Saturday, February 1, 2014

Fwd: Latitude 28 presents Sacred/Scared | Curated by Nancy Adajania | Opening 1st February | 6:30 pm onwards

Bhavna Kakar invites you to SACRED/SCARED curated by Nancy Adajania Angelo da Fonseca | Gargi Raina | Gigi Scaria | Jehangir Jani | Kartik Sood | P

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Sacred evite kartik

Bhavna Kakar invites you to


curated by Nancy Adajania

Angelo da Fonseca | Gargi Raina | Gigi Scaria | Jehangir Jani | Kartik Sood | Pushpamala N | Prajakta Palav | Rohini Devasher | Sahej Rahal | Sudhir Patwardhan | Tushar Joag | Tyeb Mehta | Veer Munshi

Preview: 1st February, 2014
6:30 pm onwards

on view until 5th March, 2014
11 am to 7 pm


The title of this exhibition stems from a deliberate typographical error. If you were to type the word 'sacred', the computer often auto-corrects it to 'scared'. Is this merely an accident or does it point to a symptom of our times? In liberal circles, and especially in the art field, the sacred is looked upon with a measure of healthy skepticism and bracketed within forbidding connotations. It is either relegated to the domain of ancient or traditional art or Indological research, or is seen as a source of inspiration for certain kinds of abstractionist tendencies within the regional modernism that developed between the 1950s and the 1980s. The sacred is also often reductively identified with the dogmas of organized religion. It can also, and misleadingly, be conflated with an aggressive revanchist ideology based on the politicization of religious identity. The justified fear of the liberal and secular intelligentsia, artists among them, for such an ideology – with its attendant threats of violence, censorship and a monochromatic, authoritarian world-view that suppresses diversity – translates as a rejection of the sacred. This has also been the experience of intellectuals and artists in many other societies in transition, where the trajectory of modernity has been set against all expressions of what appears to be an undead, vampire-like past that continues to press its claims on the present.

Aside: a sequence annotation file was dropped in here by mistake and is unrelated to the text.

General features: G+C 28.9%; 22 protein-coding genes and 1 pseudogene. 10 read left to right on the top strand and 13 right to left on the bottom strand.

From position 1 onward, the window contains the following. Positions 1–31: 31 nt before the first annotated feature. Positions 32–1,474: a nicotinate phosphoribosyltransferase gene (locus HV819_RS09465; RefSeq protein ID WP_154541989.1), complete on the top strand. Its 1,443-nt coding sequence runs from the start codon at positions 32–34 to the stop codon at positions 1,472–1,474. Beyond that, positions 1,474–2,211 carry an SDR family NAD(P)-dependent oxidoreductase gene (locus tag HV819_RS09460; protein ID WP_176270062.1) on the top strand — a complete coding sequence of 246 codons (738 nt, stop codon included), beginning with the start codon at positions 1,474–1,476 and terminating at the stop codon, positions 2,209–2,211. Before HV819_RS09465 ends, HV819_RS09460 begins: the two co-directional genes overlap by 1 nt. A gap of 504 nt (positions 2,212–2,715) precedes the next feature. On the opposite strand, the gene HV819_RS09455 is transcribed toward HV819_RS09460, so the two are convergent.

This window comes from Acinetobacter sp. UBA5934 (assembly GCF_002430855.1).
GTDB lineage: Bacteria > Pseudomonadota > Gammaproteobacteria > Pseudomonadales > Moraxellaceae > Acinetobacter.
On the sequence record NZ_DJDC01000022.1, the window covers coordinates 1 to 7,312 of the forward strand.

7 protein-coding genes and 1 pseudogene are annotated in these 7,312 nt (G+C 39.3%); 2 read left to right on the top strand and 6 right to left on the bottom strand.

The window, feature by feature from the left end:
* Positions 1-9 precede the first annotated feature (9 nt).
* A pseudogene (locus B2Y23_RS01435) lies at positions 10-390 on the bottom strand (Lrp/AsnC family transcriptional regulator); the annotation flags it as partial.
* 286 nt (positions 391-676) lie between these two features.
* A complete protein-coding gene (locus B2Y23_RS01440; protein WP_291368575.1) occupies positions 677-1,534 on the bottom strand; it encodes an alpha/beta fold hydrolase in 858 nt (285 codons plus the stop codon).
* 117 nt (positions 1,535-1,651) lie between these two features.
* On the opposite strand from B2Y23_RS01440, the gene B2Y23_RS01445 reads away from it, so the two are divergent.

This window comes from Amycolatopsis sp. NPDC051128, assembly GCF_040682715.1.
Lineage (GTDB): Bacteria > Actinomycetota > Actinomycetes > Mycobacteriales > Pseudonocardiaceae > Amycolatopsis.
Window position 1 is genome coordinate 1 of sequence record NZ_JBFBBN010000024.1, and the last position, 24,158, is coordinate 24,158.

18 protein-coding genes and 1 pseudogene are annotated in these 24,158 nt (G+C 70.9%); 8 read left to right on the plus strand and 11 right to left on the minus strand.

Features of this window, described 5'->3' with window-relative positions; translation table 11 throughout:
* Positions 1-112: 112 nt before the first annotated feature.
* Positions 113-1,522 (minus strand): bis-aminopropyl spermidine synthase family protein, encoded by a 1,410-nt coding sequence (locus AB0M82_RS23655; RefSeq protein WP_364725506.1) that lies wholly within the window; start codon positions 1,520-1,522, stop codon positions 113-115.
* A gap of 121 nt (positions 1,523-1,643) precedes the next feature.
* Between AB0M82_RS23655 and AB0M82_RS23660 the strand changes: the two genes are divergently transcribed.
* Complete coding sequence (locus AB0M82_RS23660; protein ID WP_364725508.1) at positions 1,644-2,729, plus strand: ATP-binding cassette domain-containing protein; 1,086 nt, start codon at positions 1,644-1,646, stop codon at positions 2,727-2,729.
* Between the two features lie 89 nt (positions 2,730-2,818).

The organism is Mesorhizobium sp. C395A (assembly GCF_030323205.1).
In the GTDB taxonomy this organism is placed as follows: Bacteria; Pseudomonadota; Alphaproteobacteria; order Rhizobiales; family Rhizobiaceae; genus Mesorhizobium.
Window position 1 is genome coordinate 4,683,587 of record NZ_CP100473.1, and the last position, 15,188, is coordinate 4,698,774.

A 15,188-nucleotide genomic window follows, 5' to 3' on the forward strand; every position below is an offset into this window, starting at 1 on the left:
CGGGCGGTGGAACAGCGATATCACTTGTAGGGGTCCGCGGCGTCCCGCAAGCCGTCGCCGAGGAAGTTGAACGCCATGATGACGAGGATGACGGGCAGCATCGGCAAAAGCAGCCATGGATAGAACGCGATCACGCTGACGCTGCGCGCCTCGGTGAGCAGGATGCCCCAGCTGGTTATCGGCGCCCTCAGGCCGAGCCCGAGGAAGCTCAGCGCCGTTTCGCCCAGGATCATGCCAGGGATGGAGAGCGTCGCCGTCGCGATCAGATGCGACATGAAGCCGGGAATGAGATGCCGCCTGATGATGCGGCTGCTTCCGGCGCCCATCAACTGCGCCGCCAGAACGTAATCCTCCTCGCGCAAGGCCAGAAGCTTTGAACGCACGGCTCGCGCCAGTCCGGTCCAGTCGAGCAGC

However, the sacred cannot be reduced to dogma or conflated with an ideology of politicised religiosity. This exhibition will address the rhetorical, ludic and performative strategies through which artists have sought to account for the ways in which the sacred leaks into the world and the social, cultural, political and psychic domains it inhabits. The sacred is not a pre-ordained and pre shaped entity. It is an auratic, liminal condition, a tantalizing horizon and a place where you find yourself without looking for it.

This show will embrace the various and sometimes contradictory gestures by which the sacred may be approached: through the erasure of the icon as well as its restitution, the conscious act of cultural confluence, a sense of communion but also of divisive violence, the condition of the Sublime evoked even in landscapes of ecological destruction, and the irreverent subaltern retellings of epics that stands the elite narrative of hierarchy and privilege on its head.

This exhibition is phrased as an inquiry. It raises questions that are not asked for fear that one may be misunderstood, or for reasons of self-censorship. It investigates the substrata of a condition that is both elusive and present that is claimed by numerous public manifestations yet remains intimate, unclaimable, pluriform.

Text by Nancy Adajania


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